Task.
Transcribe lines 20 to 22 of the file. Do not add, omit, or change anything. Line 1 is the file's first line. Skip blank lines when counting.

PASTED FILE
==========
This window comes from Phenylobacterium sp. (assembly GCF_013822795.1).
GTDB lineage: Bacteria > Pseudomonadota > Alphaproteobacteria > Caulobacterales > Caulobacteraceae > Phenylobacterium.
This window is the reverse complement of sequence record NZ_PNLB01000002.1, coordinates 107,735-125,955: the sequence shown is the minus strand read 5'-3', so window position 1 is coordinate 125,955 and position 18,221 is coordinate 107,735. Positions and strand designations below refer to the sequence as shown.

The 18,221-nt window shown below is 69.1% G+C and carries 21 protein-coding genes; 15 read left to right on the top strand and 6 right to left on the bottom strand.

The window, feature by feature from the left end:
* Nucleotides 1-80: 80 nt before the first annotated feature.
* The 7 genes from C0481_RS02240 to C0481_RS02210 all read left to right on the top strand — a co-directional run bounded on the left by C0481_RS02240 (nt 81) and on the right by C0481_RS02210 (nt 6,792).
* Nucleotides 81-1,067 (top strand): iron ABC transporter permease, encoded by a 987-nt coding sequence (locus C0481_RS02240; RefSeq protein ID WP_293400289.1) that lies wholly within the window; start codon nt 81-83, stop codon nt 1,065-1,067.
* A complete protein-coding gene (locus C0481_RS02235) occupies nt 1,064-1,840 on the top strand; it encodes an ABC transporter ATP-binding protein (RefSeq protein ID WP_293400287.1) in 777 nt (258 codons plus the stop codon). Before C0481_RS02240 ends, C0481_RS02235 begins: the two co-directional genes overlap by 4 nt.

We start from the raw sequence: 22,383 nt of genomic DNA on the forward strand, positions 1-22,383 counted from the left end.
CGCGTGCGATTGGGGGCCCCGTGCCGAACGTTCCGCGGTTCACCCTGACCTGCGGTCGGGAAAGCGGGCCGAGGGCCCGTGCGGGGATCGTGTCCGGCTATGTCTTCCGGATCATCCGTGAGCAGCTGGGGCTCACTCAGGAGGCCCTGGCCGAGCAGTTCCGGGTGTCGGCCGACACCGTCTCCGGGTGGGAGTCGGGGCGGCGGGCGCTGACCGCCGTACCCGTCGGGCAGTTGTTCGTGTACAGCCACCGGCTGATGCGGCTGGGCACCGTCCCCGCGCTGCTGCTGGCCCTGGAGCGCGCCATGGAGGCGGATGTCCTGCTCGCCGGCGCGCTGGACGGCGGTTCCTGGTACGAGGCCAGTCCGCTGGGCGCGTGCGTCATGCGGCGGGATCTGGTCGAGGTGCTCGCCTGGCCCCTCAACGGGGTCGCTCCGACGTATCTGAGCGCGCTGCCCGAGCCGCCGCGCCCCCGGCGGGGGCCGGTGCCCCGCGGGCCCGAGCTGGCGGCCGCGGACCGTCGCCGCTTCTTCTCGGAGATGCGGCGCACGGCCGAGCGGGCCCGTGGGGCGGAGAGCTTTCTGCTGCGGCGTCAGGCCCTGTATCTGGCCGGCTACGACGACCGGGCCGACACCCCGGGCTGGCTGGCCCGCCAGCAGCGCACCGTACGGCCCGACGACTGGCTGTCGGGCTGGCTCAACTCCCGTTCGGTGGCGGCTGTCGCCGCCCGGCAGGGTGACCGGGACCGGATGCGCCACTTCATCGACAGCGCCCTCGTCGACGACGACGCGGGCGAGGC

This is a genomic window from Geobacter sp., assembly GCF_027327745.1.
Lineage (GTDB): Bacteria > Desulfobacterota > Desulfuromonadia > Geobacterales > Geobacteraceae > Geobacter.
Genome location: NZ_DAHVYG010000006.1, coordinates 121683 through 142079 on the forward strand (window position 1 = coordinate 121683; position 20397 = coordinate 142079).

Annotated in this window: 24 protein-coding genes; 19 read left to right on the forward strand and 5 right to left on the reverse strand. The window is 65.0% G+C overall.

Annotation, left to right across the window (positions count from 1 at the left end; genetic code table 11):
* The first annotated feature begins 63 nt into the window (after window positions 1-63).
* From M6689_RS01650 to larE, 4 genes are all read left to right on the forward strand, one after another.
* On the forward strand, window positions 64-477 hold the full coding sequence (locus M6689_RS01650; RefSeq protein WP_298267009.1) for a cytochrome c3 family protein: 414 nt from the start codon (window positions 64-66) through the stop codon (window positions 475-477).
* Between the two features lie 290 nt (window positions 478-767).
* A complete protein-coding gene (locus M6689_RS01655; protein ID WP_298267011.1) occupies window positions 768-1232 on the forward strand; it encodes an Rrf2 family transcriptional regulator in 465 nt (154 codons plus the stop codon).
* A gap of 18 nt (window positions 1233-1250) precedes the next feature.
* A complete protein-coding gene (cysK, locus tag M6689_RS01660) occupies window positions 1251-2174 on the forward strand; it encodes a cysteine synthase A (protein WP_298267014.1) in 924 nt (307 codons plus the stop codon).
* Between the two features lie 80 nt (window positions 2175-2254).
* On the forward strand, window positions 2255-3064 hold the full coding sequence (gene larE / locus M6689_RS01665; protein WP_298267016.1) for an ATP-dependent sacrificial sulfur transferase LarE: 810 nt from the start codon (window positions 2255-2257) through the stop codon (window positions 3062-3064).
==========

* Between the two features lie 290 nt (window positions 478-767).
* A complete protein-coding gene (locus M6689_RS01655; protein ID WP_298267011.1) occupies window positions 768-1232 on the forward strand; it encodes an Rrf2 family transcriptional regulator in 465 nt (154 codons plus the stop codon).
* A gap of 18 nt (window positions 1233-1250) precedes the next feature.